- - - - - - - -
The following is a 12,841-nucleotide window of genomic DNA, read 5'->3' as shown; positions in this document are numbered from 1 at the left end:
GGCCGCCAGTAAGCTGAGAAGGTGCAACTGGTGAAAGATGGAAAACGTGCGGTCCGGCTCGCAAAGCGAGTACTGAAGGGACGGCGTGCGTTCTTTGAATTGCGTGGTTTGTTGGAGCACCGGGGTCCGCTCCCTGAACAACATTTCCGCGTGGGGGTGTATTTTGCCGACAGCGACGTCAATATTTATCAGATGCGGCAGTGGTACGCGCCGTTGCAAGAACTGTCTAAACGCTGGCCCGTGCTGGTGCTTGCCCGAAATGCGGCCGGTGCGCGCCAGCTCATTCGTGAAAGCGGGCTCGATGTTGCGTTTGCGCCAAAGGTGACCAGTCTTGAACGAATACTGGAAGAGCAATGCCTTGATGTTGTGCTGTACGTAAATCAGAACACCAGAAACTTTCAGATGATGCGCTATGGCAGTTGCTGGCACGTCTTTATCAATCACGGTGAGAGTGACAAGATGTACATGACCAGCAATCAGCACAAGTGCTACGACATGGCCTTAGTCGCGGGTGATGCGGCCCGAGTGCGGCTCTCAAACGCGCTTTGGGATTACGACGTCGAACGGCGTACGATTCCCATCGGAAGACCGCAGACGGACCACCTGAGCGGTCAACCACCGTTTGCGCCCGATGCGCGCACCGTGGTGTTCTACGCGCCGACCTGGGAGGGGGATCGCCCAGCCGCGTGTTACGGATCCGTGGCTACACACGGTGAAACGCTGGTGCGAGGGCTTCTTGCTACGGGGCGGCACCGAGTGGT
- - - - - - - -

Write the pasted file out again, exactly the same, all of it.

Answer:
The following is a 12,841-nucleotide window of genomic DNA, read 5'->3' as shown; positions in this document are numbered from 1 at the left end:
GGCCGCCAGTAAGCTGAGAAGGTGCAACTGGTGAAAGATGGAAAACGTGCGGTCCGGCTCGCAAAGCGAGTACTGAAGGGACGGCGTGCGTTCTTTGAATTGCGTGGTTTGTTGGAGCACCGGGGTCCGCTCCCTGAACAACATTTCCGCGTGGGGGTGTATTTTGCCGACAGCGACGTCAATATTTATCAGATGCGGCAGTGGTACGCGCCGTTGCAAGAACTGTCTAAACGCTGGCCCGTGCTGGTGCTTGCCCGAAATGCGGCCGGTGCGCGCCAGCTCATTCGTGAAAGCGGGCTCGATGTTGCGTTTGCGCCAAAGGTGACCAGTCTTGAACGAATACTGGAAGAGCAATGCCTTGATGTTGTGCTGTACGTAAATCAGAACACCAGAAACTTTCAGATGATGCGCTATGGCAGTTGCTGGCACGTCTTTATCAATCACGGTGAGAGTGACAAGATGTACATGACCAGCAATCAGCACAAGTGCTACGACATGGCCTTAGTCGCGGGTGATGCGGCCCGAGTGCGGCTCTCAAACGCGCTTTGGGATTACGACGTCGAACGGCGTACGATTCCCATCGGAAGACCGCAGACGGACCACCTGAGCGGTCAACCACCGTTTGCGCCCGATGCGCGCACCGTGGTGTTCTACGCGCCGACCTGGGAGGGGGATCGCCCAGCCGCGTGTTACGGATCCGTGGCTACACACGGTGAAACGCTGGTGCGAGGGCTTCTTGCTACGGGGCGGCACCGAGTGGT